But, on the sidebar, a blog, PRISM, and at the very bottom of the page at her place (gotta look quick or you're stuck with "older posts" this:

"If you just whistle every now and then, Prism;
skip every thousandth step or so;
skim the odd stone across the odd pond;
go dancing on the occasional blue moon,

if only alone in the dark;
dress up sometimes, even with nowhere to go...

for simply stirring up some little bit of hope,
no matter how silly or disconnected your actions seem to be with the rest of the world,

magic flashes in the unseen,
friends are summoned,
connections are timed,
stars are aligned,
opportunities are crystallized
and serendipities are calculated,

creating possibilities for new realities that cannot now even be imagined from where you presently stand."

Shazaam -
The Universe

Sincerely a wise person there, eh?
( I dunno who 'Shazaam 'is, I'm speaking of Prism.

Jean said...

Thank you, Berry. That is quite beautiful.
(I knew all along it was ok to do strange things at strange times!)

Brigid said...

It takes an incredible amount of courage to get help when you recognize you need it. And those that do so, and stick with it, have my deepest respect. Life doesn't always deal us a hand that's equitable, you do what you can to even it up, to move on, into a winning situation.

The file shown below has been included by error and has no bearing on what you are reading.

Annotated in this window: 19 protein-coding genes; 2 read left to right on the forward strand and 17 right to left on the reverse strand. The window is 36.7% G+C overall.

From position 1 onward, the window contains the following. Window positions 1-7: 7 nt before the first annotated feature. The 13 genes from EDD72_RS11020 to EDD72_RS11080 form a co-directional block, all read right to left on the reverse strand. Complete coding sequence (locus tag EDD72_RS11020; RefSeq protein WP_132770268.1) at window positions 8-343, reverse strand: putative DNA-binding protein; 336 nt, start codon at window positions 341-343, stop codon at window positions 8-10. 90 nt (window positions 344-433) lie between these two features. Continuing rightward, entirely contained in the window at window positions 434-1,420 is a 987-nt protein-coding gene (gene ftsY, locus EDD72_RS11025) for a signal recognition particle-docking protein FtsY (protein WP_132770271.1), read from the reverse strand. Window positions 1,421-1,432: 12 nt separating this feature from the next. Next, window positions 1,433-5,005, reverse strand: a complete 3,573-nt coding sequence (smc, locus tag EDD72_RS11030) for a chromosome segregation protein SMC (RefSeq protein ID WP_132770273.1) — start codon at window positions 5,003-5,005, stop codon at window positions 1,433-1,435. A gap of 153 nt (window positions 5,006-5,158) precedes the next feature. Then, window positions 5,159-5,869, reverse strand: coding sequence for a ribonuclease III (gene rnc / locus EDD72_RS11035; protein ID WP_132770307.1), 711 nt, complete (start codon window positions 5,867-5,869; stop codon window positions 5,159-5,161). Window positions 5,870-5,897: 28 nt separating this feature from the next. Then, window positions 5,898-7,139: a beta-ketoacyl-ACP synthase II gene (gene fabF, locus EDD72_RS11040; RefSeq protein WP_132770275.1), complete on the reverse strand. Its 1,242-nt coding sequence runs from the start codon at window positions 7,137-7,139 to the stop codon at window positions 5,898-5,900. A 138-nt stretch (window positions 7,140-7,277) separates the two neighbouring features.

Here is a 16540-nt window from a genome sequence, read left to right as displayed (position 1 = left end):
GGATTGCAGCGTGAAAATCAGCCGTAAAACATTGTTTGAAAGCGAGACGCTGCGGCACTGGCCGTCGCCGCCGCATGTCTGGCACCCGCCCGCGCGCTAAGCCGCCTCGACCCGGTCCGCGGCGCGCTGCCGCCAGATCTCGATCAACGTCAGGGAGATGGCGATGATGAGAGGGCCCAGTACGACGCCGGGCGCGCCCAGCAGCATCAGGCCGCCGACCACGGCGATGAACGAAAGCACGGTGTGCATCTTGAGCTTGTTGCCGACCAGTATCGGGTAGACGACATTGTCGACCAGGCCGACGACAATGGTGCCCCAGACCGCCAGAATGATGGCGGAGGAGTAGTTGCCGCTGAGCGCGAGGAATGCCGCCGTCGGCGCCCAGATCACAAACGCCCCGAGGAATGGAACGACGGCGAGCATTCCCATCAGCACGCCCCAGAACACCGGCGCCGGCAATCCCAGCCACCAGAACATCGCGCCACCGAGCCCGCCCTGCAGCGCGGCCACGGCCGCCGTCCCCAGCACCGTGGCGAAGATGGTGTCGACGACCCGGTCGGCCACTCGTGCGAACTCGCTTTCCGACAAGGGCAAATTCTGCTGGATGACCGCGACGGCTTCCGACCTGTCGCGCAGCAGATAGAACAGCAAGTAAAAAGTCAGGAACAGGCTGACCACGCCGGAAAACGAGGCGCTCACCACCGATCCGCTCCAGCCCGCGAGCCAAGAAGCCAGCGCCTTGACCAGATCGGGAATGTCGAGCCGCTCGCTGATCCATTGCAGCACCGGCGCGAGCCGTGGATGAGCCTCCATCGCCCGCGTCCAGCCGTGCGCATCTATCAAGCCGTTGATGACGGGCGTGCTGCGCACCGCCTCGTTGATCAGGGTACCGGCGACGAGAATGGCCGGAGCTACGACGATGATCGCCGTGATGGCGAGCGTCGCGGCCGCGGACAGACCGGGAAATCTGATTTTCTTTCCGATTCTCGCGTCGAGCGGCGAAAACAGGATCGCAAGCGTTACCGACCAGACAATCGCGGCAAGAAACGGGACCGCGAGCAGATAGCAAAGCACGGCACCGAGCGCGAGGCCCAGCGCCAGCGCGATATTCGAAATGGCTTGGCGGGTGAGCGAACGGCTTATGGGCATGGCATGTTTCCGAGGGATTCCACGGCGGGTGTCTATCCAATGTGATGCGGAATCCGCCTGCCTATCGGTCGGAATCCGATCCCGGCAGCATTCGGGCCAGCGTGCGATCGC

You're brave for doing so, and smart.

Jean said...

Brigid, sometimes my stubbornness overrides my smarts. uh, there might even be a bit of ego involved :-)
Thanks for being here.

Mark said...

I figured you were bat-shit crazy!

Welcome to my world.

You know, I don't know you in real life. I think you are a good girl (and I mean that as in "hot babe") but I would figure that all in life is as it should be -- except for depression. It's not easy to be where you are and be confident. You have every right to be afraid.

Know that others have been where you've been. Know that others have made it through. Know that you will make it through. Know that I've been there and that I care.

The world isn't out to get you and the past has no claim on you. Look forward.

All my hopes,


Jean said...

ok, Mark...this just made the tears start. How sweet you are.
You have touched my heart.

We can do this, eh? Yes, we can!